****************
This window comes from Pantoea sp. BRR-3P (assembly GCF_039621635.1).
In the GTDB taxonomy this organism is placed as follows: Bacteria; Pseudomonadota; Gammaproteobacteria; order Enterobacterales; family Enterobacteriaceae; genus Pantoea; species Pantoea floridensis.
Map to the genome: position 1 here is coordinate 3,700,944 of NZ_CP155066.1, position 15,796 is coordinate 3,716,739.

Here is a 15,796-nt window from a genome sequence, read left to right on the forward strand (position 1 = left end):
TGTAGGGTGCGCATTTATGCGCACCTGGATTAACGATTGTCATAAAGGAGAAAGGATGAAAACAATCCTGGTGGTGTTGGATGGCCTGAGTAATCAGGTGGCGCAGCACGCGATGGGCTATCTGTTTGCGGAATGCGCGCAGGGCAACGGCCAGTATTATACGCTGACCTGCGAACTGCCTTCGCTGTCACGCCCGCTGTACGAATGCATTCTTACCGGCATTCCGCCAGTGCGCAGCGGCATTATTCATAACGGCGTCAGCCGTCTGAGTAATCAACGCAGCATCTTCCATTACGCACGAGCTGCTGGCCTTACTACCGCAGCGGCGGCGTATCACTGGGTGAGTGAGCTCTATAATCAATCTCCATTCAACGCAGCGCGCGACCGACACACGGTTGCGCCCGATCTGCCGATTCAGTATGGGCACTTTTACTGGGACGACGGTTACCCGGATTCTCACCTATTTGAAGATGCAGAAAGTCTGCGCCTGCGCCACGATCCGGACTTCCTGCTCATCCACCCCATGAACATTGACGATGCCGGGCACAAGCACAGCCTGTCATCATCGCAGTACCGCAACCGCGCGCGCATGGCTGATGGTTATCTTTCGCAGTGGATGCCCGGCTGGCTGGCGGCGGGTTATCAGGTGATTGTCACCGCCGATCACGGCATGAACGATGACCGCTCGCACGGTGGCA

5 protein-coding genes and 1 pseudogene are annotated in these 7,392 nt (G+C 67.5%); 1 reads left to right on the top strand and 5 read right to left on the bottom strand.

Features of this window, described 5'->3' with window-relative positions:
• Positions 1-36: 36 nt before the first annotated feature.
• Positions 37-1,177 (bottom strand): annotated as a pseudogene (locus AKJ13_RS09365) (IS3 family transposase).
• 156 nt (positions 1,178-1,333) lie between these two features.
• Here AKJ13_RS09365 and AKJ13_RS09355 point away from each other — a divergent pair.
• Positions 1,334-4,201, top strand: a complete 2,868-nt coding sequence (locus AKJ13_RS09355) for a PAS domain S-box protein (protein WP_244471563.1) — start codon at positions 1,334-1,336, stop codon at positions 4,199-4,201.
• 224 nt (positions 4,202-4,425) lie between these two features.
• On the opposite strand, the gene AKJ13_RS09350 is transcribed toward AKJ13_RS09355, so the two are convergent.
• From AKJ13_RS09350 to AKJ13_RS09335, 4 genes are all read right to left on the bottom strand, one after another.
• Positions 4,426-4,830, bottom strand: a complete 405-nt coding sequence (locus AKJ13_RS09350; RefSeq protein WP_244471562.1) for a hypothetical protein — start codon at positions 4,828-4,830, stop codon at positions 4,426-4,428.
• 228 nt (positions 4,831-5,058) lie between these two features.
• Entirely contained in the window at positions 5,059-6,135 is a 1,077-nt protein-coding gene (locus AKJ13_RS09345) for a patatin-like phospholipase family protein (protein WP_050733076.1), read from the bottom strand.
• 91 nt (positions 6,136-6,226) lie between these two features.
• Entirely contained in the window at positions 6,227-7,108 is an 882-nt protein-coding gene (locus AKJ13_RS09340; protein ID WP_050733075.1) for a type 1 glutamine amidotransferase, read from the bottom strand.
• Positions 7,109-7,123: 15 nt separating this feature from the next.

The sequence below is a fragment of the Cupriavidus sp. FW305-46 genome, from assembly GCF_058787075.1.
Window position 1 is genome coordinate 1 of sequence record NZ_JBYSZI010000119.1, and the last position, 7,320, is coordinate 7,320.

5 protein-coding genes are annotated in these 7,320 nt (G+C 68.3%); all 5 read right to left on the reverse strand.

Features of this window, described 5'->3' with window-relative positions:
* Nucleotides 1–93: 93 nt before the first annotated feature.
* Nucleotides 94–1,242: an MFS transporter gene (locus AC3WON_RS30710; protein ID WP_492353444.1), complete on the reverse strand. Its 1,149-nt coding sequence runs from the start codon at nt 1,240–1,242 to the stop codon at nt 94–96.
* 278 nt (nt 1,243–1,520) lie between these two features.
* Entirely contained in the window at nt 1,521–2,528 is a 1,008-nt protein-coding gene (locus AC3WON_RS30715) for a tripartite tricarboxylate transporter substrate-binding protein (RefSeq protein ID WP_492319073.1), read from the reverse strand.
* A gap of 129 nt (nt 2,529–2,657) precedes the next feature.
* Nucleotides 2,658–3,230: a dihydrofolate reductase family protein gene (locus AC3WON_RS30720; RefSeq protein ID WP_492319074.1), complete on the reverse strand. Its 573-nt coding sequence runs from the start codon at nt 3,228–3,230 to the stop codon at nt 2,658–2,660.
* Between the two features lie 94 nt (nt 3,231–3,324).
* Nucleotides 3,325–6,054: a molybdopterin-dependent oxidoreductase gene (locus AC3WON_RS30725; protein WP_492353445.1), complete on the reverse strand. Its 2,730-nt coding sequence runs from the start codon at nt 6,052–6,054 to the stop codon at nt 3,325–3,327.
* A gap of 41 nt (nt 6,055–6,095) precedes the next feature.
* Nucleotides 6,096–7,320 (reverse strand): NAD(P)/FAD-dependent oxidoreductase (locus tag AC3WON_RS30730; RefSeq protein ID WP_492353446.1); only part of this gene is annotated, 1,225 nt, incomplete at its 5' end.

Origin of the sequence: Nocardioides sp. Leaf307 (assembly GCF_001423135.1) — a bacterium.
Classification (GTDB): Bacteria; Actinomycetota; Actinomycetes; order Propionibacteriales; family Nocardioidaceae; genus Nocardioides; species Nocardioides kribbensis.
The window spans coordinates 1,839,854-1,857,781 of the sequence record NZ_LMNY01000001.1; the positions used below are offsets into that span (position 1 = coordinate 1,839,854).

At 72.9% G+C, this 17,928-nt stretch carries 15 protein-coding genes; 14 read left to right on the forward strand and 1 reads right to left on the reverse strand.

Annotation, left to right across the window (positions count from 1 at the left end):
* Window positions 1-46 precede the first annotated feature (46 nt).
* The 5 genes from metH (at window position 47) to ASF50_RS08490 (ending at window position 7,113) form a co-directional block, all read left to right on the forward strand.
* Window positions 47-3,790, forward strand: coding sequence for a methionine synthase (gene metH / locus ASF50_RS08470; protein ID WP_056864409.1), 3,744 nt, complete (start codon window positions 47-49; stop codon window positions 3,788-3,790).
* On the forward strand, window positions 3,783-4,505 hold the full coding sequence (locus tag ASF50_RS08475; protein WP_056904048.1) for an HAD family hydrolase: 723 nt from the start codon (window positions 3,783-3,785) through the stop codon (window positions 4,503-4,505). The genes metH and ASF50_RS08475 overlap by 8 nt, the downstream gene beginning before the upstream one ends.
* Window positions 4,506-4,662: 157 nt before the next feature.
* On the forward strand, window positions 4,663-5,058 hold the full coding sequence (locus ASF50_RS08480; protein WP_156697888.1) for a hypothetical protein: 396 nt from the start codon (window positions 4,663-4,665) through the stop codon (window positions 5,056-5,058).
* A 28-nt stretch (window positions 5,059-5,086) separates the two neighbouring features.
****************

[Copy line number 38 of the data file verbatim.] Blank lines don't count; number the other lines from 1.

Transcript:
The window spans coordinates 1,839,854-1,857,781 of the sequence record NZ_LMNY01000001.1; the positions used below are offsets into that span (position 1 = coordinate 1,839,854).